And it's not actually clear whether the customer is a man or a woman - but I have to admit I'd assumed a woman, because of the reference to a sewing machine in the headline.

    2. jake Silver badge

      Re: Don't get it

      "Is he trying also to use his phone with his feet?"

      Don't be silly, the holes are far too small to easily dial with your toes.

      More seriously, the phone evolved over several generations. In the early days, you had to physically take the ear-piece "off hook" to place it to your ear, and then speak into the wall-mounted microphone. That left your other hand to jiggle the hook to get the operator's attention. By the time dial telephones came out, people naturally gravitated to using their spare hand to dial.

      Other people have addressed the foot pedal thing.

  16. Blackjack Silver badge

    Now I want to hock my Wii fit to a computer and try to see if I can make it work like a mouse.

    1. Anonymous Coward
      Anonymous Coward

      I do remember reading an article (in a magazine) about ripping out the innards of a ball mouse and mounting them onto an exercise bike. Then you could use it to play this new game called "Doom"

  17. HPCJohn

    Typists using early PCs

    My mother was a shorthand typist. I got a TRS-80 as a Christmas present. We introduced my mother to the machine.

    She set it up on a special heavy rubber pad - such things were used to support typewriters and you are about to know why.

    She sat in a proper position, hands poised above the keyboard...

    Then proceeded to POUND THE LIVING DAYLIGHTS out of it. I saw the case flex under the onslaught.

    typists were trained to operate mechanical devices which needed a lot of force...

    Also she would use the letter l key for the digit 1 - I think typewriters lacked a digit 1 key as you could work out the sense from context.

    Also she was an audio typist who used a foot pedal. Never used the mouse with her foot though - she was a smart lady!

    1. swm Silver badge

      Re: Typists using early PCs

      "Also she would use the letter l key for the digit 1 - I think typewriters lacked a digit 1 key as you could work out the sense from context."

      Yep - the LGP-30 flexowriter didn't have a "1" key - you used the "L" key.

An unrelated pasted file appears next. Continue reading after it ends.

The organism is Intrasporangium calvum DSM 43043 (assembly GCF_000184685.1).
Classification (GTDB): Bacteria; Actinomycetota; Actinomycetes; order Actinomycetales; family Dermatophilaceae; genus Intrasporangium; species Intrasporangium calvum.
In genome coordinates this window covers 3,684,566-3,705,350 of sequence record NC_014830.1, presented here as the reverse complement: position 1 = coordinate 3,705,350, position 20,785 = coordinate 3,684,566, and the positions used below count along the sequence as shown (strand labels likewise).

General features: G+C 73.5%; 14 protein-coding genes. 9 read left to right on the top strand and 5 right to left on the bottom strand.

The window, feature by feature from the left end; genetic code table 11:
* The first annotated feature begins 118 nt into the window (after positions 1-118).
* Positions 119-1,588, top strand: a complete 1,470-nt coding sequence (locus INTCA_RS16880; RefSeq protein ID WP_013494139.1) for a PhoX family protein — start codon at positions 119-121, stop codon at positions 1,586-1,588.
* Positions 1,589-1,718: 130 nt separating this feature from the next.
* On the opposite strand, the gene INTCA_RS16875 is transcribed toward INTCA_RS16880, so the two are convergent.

1. Anonymous Coward
        Anonymous Coward

        Re: Typists using early PCs

        Was there a reason why it lacked a number 1 key? Did they also missed off the zero key too?

        1. Martin

          Re: Typists using early PCs

          Typewriters were originally big expensive mechanical beasts, so they wouldn't duplicate keys if they didn't have to. Hence the capital "O" was indeed used as zero, and the lower case "L" was used as one. Everyone learned to type using this standard, and so in future, all typewriters were built this way.

          I'm not an expert, but I speculate that IBM's invention of the golfball typewriter was the start of including a 1 and 0 on the keyboard.

          There is actually an Asimov short story which turns on the lower case L being read as a 1 - All in the way you read it in More Tales of the Black Widowers.

          1. ICPurvis47 Bronze badge


            My name begins with an uppercase i, not a lower case L. It annoys me when salesdroids ring me up and ask for "Lain". I say "No-one here of that name", and hang up on them. If they can't be arsed to differentiate between the two, I don't want to speak to them <\rant>

            1. jake Silver badge

              Re: Uppercase/Lowercase

              "It annoys me when salesdroids ring me up and ask for "Lain". I say "No-one here of that name", and, so I hang up on them."


          2. Anonymous Coward
            Anonymous Coward

            Re: Typists using early PCs

            Thanks Martin. Will see if I can find that story/

    2. C R Mudgeon

      Re: Typists using early PCs

      I've done school projects on mechanical typewriters back in the day. I don't remember the force required (though I don't doubt it), but what I do remember is the insane key travel -- a significant fraction of an inch, if I recall. Also the tendency for the type hammers to jam if you pressed two keys too close together -- close in time, I mean; I'm not sure whether physical proximity mattered that much -- though if you missed your aim and pressed two adjacent keys with one finger, they were obviously close in time as well as space, leading to a jam.

      I can vouch for the lack of "1" key too. Though the SCM portable I had in highschool not only had a "1" key, it was replaceable. You could remove the head from that one hammer, and the corresponding key cap. They sold other ones with different special characters on them. I never had any but the "1" it came with, but it was a nifty capability.